Beelieve | Quentin Cannon
Based in Seattle, Washington, Quentin approached me through our facebook page with a request for a logo design. Originally titled "BeeAqua", Quentin and his colleagues were creating an affordable, naturally flavored honey-infused water beverage that would be commercially marketed toward health conscious consumers looking for alternatives to sugary sodas, energy drinks and juices.
In order to stay in-line with Quentin's vision, he requested that the designs reflect a clean/modern, affordable, and universal appeal. Over the course of 6 weeks, we conducted weekly meetings collaborating, refining ideas, and sharing updates until completion.
Consultation > Research > Concept Sketches > Selection #1 > Drafting > Selection #2 > Finalization > Review > Delivery
I commonly start the design process by pooling a reference board of images that are intended to inspire and pinpoint the mood/tone of my client's vision. Using keywords and other notes taken during the initial consultation, a mood board is created via Pinterest to help build a mutual understanding behind the design decisions I will be making as we proceed through the various stages of the design process.
Unlike some of my previous logo design request, Quentin turned out to be one of my more involved clients; actively sharing his ideas and creative influence from beginning to end. From the jump, he requested I find ways to incorporate a honeycomb into a waterdrop for the brandmark and a visually striking anime-esque letterform for the wordmark.
For the sake of maintaining harmony and balance throughout the conception of the brandmark, we thought it best to work on the typography for the wordmark simultaneously. We quickly realized that the bold hexagonal letter forms were too energetic, and lacked the universal appeal we were looking for. The aggressive abrupt angles in examples 3 and 4 pushed the BeeAqua identity toward "energy drink" territory. On the other hand, example 1 had a "playful/inviting" energy that we aimed to associate the brand with. Example 2 had some characteristics that displayed some stable qualities, but pushed a "scientific" vibe that conjured comparisons to Vitamin Water at some point. It was also around this time that we noticed the difficulty in legibility and comprehension lowercase type presented to the viewer. We would eventually forego the idea for a more practical case tense below.
After several iterations, I concepted the first two typefaces above. 3-6 were jointly chosen after the evaluation of several dozen possible options from databases across the web. From this pool, only 1 and 6 advanced to the next stage of iterations.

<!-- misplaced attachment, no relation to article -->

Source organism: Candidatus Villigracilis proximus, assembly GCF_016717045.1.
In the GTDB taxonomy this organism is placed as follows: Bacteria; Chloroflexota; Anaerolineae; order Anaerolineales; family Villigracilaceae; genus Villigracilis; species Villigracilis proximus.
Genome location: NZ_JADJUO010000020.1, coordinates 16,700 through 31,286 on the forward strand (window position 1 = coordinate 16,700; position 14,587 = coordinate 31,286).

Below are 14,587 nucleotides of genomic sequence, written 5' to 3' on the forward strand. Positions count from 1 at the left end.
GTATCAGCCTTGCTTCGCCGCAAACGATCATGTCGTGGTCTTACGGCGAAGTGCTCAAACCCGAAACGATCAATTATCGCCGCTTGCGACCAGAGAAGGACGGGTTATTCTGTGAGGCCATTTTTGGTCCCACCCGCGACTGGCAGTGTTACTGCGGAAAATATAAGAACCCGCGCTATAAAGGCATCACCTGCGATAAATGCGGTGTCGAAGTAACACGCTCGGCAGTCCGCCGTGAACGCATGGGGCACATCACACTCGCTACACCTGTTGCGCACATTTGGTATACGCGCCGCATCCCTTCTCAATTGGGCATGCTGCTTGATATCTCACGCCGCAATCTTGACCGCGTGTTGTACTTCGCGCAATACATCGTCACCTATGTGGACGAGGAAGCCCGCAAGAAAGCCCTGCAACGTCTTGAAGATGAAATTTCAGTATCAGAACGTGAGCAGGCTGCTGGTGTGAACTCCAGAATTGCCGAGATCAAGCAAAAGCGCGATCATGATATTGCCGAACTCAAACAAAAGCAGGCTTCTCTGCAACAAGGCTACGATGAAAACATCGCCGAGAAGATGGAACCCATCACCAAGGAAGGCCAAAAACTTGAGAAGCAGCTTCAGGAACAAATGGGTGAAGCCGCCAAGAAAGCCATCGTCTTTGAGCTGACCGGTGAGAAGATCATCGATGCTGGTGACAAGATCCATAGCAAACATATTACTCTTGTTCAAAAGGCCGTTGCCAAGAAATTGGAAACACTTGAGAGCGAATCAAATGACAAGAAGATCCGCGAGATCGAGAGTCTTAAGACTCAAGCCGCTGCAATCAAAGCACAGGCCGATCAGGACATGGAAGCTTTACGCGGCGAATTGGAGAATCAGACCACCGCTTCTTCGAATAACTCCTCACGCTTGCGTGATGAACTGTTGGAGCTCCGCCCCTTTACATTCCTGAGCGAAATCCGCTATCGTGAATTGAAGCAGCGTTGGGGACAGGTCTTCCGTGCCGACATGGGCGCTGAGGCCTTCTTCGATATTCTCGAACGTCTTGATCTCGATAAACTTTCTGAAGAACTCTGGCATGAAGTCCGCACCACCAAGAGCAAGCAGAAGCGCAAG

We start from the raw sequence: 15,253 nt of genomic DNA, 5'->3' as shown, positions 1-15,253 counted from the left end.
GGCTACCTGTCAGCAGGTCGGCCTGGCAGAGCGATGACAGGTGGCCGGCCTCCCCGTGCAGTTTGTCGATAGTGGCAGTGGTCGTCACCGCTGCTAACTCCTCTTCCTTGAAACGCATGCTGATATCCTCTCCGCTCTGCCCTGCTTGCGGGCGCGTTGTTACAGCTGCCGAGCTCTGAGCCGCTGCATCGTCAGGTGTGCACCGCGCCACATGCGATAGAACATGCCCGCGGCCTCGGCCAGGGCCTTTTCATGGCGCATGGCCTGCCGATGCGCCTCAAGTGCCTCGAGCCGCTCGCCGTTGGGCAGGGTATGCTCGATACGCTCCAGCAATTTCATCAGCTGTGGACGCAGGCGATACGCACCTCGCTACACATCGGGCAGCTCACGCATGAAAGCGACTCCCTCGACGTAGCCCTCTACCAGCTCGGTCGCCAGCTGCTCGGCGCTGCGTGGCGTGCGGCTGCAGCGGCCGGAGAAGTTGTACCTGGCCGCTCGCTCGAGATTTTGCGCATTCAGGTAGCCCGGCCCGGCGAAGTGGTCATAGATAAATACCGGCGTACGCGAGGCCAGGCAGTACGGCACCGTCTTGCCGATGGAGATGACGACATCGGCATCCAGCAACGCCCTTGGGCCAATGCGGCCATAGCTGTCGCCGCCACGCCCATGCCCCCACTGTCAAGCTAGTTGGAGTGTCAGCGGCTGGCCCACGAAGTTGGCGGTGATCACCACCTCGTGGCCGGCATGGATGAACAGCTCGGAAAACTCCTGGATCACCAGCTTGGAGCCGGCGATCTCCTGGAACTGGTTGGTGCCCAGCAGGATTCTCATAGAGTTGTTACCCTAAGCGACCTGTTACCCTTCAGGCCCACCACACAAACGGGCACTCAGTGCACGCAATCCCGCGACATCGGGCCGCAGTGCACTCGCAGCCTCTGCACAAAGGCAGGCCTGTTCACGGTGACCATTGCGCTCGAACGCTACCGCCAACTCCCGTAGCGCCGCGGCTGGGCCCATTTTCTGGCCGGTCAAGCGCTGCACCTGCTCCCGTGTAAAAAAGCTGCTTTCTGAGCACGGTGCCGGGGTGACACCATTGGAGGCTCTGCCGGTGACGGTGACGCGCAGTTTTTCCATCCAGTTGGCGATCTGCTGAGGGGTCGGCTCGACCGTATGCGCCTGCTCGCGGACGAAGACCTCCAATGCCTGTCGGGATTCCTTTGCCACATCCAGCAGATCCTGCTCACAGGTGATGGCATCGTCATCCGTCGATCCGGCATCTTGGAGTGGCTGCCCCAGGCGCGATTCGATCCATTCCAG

While developing possible solutions to our typeface issues, I began to organize color palettes within a range of 6 choices. Since we decided to overlay the honeycomb throughout the droplet, designing the honey shapes in an appealing and sensible way was a fun puzzle. Examples 1, 3, and 7 lacked harmony/flow, 2 and 4 lacked body, 6 and 8 exhibited proportion issues, aside from the notion that 5 appeared upside down. Considering how gravity affects dissolution of honey into water, we thought it best to flip this design moving forward and also bring 8 along as a back up.
While we could have used solid color blocking solutions to finish the design, i.e; having individual cells a separate color, the oversimplicity actually overly complicated the design. Since there were way too many colors being used at this stage of the design, we began to eliminate unnecessary values wherever possible. We also tested ideas that included transparency and shadowing effects to emphasize the relationship between the honey and the water, but ultimately abandoned this idea to avoid printing and color gamut issues.
Ultimately, we moved away from applying the honeycomb throughout the composition. By dropping its visibility, we instead leaned into the range of values the water offered to discern the characteristics of each unique material. This conversation lead us to options 2 and 4 below. I preferred the more translucent nature of water in 4, while Quentin preferred the richer opaque blues in 2.
Since we appreciated both perspectives on how to approach the rendering of the water, we reached a satisfying compromise by unifying both ideas harmoniously. Unfortunately, in our final stages of delivery, trademark issues regarding the name forced Quentin to pivot from "BeeAqua" to "Beelieve". Overall, the name change is not a big deal, but I can't imagine finding the same solutions for our design should I have started with it.